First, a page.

With a Perspective on the paper here: science.sciencemag.org/content/353/6295/120
And media attention (subject to updates):
I am pleased to announce that I will be joining the Structure and Motion Lab at the Royal Veterinary College next year as a Marie Skłodowska-Curie Individual Research Fellow to work with John Hutchinson on estimating bone strength in models of stem tetrapods! Then in the Fall of 2017, I will be beginning an appointment as Assistant Professor of Comparative Physiology at California State University, Long Beach!
I will be accepting applications for Master's students in the Spring of 2017 to begin their graduate programs at CSULB in the Fall of 2017, so please direct any motivated students my way. I am particularly eager to find undergraduates ~ 1.5 years away from graduation who I could work with to write NSF GRFP applications this Fall (due Nov 2016) for their Master's research. More details will be uploaded to my website in the following months, so please share my website to any prospective students who are eager to address questions related to organismal physiology, functional morphology, biomechanics, and evolutionary ecology! Note: fishes will be the primary study taxa in my lab, but I am open to considering other systems if they better address the research question.
Thanks to everyone who has given me support and mentorship over the years! It's finally time to transfer all of the knowledge gleaned from my mentors and colleagues towards fostering the development of the next generation of scientists. I can't wait to start this exciting new chapter in my life, and join the CSULB family! Go Beach!
Next week commences the University of Tennessee, Knoxville, Darwin Day celebration, one of the longest student-run organizations in the world (active since 1997)! Every year a different theme is picked to highlight major aspects of evolutionary biology, and this year we will be celebrating paleontology. We are happy to be hosting world-famous fish paleontologist and science communicator, Neil Shubin, as our keynote speaker! He will be delivering his talk on "Your Inner Fish" on Thursday, February 11, which will be followed by a book-signing. Please join us for what will likely be our biggest Darwin Day ever!
UT Darwin Day is free to the public and features a series of science education talks on different aspects of paleontology (see image above), a birthday party for Darwin at the McClung Museum, a Teacher's Workshop, and field trips to provide experiential learning with fossil specimens! Check out one of the 75 fossil kits that has been prepared for teachers in the South East region of the USA, as part of a "Teaching Evolution Without Tears" lesson plan: https://www.facebook.com/chuck.darwin/posts/10208643533793845
Thank you to the UT Darwin Day Organizing Committee for inviting me to deliver one of the Brown Bag Lunch lectures, where I will share the state-of-the-art in reconstructing how extinct animals might have moved when they were alive. Oh, and I was told there would be free cookies. A summary of my talk is as follows:
"Fossils are important ‘time capsules’ that reveal clues about the evolutionary history of life. They can appear as bone remains or even footprints, but how is this information used to learn about the behavior of an animal that has been dead for hundreds of millions of years? To answer this question, some scientists have combined a variety of cutting-edge approaches in engineering, mathematics, and biology to calculate how the body powers movements. This field of research is called biomechanics and involves representing animals as ‘living machines’ so that the body parts are simplified to mechanical parts that can be described using principles from physics and engineering. In this talk, I will describe how the biomechanics of living animals have provided insights into interpreting the biology of ancient life. Specifically, fishes and salamanders are often used to model how vertebrate animals left their aquatic habitats to take their first steps onto land almost 400 million years ago. Recent studies have suggested that the limbs of salamanders are better capable of supporting weight on land than the fins of a semi-aquatic fish, and that the forelimbs are stronger than the hind limbs. Combined with information from the fossil record, these findings help explain how functional differences between fins and limbs may have impacted how vertebrate animals became terrestrial. Together, these studies demonstrate how integrating the biomechanics of living animals with the anatomy of fossils has been a powerful tool to breathe life in fossils and learn about the evolutionary past."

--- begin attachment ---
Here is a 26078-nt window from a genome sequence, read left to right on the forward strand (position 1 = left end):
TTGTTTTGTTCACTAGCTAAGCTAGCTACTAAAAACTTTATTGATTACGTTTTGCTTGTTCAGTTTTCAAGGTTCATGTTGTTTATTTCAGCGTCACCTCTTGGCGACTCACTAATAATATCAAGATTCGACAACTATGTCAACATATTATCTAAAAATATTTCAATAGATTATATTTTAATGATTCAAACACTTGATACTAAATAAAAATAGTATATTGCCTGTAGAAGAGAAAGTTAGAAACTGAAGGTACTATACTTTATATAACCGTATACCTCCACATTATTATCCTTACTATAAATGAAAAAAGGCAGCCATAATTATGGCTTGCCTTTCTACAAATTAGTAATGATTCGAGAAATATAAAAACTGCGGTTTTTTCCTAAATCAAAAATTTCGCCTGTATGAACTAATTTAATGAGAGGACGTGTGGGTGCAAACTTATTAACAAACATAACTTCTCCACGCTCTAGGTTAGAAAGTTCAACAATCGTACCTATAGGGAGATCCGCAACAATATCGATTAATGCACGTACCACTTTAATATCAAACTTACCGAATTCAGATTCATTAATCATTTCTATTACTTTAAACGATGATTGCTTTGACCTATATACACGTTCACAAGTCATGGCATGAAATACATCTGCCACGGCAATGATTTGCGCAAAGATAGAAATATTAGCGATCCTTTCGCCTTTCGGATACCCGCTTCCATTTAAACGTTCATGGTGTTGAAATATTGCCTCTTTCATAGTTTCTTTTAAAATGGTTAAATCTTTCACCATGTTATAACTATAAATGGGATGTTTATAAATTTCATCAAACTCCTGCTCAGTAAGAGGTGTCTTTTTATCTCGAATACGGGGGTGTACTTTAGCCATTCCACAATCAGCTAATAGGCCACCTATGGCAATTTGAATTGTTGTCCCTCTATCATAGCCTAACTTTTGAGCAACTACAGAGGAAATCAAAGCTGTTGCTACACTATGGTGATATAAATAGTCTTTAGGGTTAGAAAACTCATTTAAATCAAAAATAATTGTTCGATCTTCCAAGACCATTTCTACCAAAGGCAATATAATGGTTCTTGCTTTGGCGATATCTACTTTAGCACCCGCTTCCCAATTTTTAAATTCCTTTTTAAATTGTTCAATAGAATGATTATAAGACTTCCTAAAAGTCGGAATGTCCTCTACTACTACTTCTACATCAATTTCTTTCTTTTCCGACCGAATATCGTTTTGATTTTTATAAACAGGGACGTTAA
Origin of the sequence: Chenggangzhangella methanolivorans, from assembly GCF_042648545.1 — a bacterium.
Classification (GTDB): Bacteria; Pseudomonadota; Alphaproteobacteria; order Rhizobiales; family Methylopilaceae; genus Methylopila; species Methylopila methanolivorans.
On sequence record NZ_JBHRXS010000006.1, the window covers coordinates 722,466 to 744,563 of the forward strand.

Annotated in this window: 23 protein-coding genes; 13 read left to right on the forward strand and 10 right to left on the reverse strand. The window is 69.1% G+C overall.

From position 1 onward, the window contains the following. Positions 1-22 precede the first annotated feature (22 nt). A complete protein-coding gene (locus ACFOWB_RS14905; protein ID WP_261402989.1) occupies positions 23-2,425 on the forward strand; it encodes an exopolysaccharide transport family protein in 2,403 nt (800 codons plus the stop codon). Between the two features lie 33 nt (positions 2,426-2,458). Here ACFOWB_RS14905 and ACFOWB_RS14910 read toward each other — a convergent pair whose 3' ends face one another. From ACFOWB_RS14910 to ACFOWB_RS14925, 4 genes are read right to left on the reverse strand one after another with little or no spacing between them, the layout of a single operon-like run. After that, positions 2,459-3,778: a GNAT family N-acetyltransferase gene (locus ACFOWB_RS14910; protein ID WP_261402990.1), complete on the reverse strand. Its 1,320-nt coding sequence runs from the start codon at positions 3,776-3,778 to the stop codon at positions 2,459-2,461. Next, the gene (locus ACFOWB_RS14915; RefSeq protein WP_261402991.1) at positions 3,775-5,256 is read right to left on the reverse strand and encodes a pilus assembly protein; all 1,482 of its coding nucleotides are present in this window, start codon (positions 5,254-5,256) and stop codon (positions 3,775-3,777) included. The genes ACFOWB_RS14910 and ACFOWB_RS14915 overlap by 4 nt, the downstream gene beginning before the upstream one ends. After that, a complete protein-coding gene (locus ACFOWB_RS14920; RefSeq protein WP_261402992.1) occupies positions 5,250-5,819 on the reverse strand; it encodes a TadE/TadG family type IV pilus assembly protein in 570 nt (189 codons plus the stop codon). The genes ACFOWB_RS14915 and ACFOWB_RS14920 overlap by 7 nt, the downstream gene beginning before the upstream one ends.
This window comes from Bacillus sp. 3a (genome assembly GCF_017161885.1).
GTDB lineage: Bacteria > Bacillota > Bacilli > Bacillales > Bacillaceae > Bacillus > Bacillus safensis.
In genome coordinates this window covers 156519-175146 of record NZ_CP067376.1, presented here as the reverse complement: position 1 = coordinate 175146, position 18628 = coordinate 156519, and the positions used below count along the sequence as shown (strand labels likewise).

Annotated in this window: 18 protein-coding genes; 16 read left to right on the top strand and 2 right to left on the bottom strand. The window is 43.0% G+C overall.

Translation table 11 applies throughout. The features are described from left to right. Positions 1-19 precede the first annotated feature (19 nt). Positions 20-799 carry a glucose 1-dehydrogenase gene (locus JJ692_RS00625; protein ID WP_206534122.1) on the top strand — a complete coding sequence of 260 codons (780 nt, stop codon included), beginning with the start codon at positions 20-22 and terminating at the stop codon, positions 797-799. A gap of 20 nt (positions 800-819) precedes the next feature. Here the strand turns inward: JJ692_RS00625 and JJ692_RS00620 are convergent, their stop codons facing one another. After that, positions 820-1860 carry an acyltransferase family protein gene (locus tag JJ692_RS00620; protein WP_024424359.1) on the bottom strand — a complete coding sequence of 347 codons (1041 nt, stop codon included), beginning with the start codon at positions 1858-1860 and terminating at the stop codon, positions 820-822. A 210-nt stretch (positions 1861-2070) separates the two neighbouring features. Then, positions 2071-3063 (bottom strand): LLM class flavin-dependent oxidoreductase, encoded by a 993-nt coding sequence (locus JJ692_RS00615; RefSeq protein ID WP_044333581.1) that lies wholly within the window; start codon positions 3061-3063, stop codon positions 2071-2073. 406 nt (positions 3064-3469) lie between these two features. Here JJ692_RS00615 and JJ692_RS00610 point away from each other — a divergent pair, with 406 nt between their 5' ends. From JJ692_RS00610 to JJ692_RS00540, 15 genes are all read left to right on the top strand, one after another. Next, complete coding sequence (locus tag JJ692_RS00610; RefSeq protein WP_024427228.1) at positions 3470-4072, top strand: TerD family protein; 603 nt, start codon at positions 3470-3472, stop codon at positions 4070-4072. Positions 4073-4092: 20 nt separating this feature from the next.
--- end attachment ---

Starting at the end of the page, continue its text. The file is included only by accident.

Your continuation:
More information about UT Darwin Day can be found here: http://darwindaytn.org/
Media coverage of the event are featured at:
Various data from our recent bone loading paper in JEB have been uploaded on Dryad. These include data on bone stresses, safety factors, Vickers hardnesses, peak ground reaction forces, moment arms, and kinematics from the humerus and femur of Ambystoma tigrinum during terrestrial locomotion.
Our data package is available at Dryad: http://datadryad.org/resource/doi:10.5061/dryad.7f1j1
The accompanying paper is available as an Advance Online Access article at JEB: http://jeb.biologists.org/content/early/2015/11/20/jeb.125799
If you have any questions on either research product, please email me at skawano<at>nimbios<dot>org. Thank you!
At the end of the 2016 Society for Integrative and Comparative Biology (SICB) meeting, I was officially appointed as the Representative for students and post-docs in the Division of Comparative Biomechanics. This term will be for three years, and I can't wait to give back to the society that has given so much to me while I was a student. SICB is one of the most student-friendly professional societies, and spent over $200,000 in 2015 alone to support students to conduct their research and present it at the annual meeting. Please feel free to email me if you have ideas about how to improve the student experience through SICB!